I don’t know about you, but I find other people’s routines and daily tasks fascinating. It’s like being able to see inside their homes for a day. I wanted to give our readers a glimpse into the mundane, yet magical day into ours. Our farm routine.
ALARM GOES OFF AT 6 AM
Our farm routine begins at 6am. Now do I instantly get up with the alarm goes off? Of course not, but I am up around 6:15 to get the day started. On a normal school day, the bus comes at 7:14 (yes, exactly that time) so I’m up to make myself a cup of coffee before waking the littles up.
Frying up local eggs and freshly squeezed orange juice….yeah, ok. The majority of the time, the kids want some kind of carb. Ella usually picks her microwavable pancakes with a yogurt and Jackson has a bowl of cereal. I do ask that they get dressed & use the bathroom before they eat.
SCOTT IS OFF TO WORK
Scott usually takes them to the bus stop and waits until they are safely on before heading to work. He has around a 45 minute commute so it’s a nice way for him to have a few minutes with the kids in the morning.
Once the little kids are out the door…
INDOOR DOGS HEAD OUTSIDE
We have 4 inside dogs…yes, FOUR, lol. They have been since the very beginning and there is no sense in making them sleep outside even though we have the room. They head outside in the back (fenced in) yard and await to be fed. Ryder (our teen) is almost always the one who does this chore. Nala and Piper are our Golden Retrievers (litter mates), Atlas (our rescue pup who is spoiled rotten), and my beloved Loki (German Shepard) who is perfect. They all have a special place in our hearts.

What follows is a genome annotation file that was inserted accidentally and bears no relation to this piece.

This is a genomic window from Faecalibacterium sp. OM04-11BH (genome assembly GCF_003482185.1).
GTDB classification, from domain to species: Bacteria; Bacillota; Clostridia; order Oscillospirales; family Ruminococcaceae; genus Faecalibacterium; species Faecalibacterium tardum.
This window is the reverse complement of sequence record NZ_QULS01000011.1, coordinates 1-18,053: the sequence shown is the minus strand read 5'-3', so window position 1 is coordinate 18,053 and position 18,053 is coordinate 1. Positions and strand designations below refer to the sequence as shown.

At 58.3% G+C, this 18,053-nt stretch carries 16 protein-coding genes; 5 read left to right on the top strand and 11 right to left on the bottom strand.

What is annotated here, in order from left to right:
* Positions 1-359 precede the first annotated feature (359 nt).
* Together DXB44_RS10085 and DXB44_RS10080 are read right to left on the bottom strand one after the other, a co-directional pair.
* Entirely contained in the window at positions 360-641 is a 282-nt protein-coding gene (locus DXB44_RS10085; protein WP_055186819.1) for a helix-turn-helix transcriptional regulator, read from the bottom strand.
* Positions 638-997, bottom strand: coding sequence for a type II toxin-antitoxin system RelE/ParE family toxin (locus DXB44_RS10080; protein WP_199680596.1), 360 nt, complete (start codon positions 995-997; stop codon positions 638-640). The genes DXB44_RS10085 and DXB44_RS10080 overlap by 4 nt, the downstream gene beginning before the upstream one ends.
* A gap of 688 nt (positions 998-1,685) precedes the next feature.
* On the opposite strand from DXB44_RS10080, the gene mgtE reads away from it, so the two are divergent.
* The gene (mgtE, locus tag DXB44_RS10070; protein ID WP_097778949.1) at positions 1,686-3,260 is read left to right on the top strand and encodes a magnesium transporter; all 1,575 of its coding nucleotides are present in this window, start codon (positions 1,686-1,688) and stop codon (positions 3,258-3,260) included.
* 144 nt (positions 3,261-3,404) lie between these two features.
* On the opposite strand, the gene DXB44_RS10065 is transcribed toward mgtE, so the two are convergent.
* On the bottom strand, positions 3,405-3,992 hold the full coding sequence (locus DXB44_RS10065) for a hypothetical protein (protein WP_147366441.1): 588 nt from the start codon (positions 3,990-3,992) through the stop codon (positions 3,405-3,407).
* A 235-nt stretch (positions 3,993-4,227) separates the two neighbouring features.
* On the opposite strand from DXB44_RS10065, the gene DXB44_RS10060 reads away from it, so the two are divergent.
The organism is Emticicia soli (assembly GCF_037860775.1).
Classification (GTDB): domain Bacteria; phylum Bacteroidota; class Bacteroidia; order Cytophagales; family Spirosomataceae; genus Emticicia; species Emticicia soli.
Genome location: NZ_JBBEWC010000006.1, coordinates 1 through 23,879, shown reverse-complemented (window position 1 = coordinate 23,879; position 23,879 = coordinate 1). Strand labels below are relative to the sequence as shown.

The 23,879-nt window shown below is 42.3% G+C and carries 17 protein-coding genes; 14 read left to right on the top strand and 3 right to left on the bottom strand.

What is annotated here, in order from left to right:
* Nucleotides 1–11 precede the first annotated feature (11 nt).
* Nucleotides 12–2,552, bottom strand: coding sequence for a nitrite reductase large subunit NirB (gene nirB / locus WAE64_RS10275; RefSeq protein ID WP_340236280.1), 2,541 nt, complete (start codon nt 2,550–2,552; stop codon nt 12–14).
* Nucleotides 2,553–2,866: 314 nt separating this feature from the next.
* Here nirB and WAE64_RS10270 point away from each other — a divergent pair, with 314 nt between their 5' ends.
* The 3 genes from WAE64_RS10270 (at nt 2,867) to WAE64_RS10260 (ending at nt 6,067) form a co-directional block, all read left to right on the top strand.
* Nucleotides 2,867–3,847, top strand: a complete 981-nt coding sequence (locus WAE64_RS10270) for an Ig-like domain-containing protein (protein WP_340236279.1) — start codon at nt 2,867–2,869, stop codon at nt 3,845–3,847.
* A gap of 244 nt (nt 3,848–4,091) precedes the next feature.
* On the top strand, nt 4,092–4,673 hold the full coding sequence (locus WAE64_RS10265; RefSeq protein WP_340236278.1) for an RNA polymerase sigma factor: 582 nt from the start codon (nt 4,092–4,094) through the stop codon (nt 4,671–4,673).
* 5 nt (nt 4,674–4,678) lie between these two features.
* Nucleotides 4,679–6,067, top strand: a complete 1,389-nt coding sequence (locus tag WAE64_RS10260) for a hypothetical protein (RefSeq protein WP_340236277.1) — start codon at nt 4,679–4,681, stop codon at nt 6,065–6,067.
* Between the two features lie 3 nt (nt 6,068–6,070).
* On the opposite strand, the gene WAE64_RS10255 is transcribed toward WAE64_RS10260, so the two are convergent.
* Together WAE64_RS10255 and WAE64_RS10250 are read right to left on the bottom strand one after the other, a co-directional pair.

GOAT & DOG FOOD PREP
Next up on the farm routine is getting the goat milk ready on the stove. Yes, I heat it up on the stove so they have warm bellies first thing for the day. Right now the baby goats are eating around 14-16 oz. each. We have found a mixture we’re happy with of whole milk, 1 can of condensed milk, and 1 cup of buttermilk (this is added to the gallon whole milk jug, then dispersed).
CHECK ON CHICKS & DUCKLINGS
Before heading to the barn to feed the goats and puppies, I do a spot check on the chicks and ducklings. They are housed in brooders in our garage to keep them safe and warm. If I see any are out of water (which has never happened), I immediately refill. They both need a constant supply of fresh clean water.
Once the barn animals are fed and taken care of, I come back to give all fresh water regardless if they ran out. I do this at least twice a day. I wouldn’t want to drink luke-warm water so I give them the same respect. Refilling feeders with food and spot checking bedding to replace any that has been soiled. Ducklings are notorious for getting everything wet, so this is changed out twice a day at least.
Henrietta & Fannie. Khaki Campbell ducklings
Side note: If you read our post about our 1st round of ducklings moving to the pond, I’ll be updating soon, but we’ve lost 2 of the 6. We moved the ducks back up to the 3 acres we have by the main house and I also purchased 2 brand new ducklings. More on that later.
LET OUT & FEED OUTSIDE POULTRY
Like stated above, the older ducks are now housed in the duck house by our house, so I head out to let them out, make sure they have fresh water, check bedding, and bring fresh duck food. We also have 4 pullets (just means chicks that are fully feathered but still not hens per se). I let them out of their new hen house to free range. They have done amazing at moving the compost pile around to look for yummies. I purposely house them there for this reason.
I can see both sets from my garage and feel a lot safer they are close. Those particular pullets LOVE to hang on in the woods about a 4 feet from the coop. Ryder & I set up chicken netting around the duck house since the ducks are still getting used to the idea of not being at the pond for now. This setup is temporary until we take care of the snapping turtle situation. Yes, we’ve concluded snapping turtles are eating our ducks. Crazy right? Never in a million years did I think that was going to be the predator we had to worry about.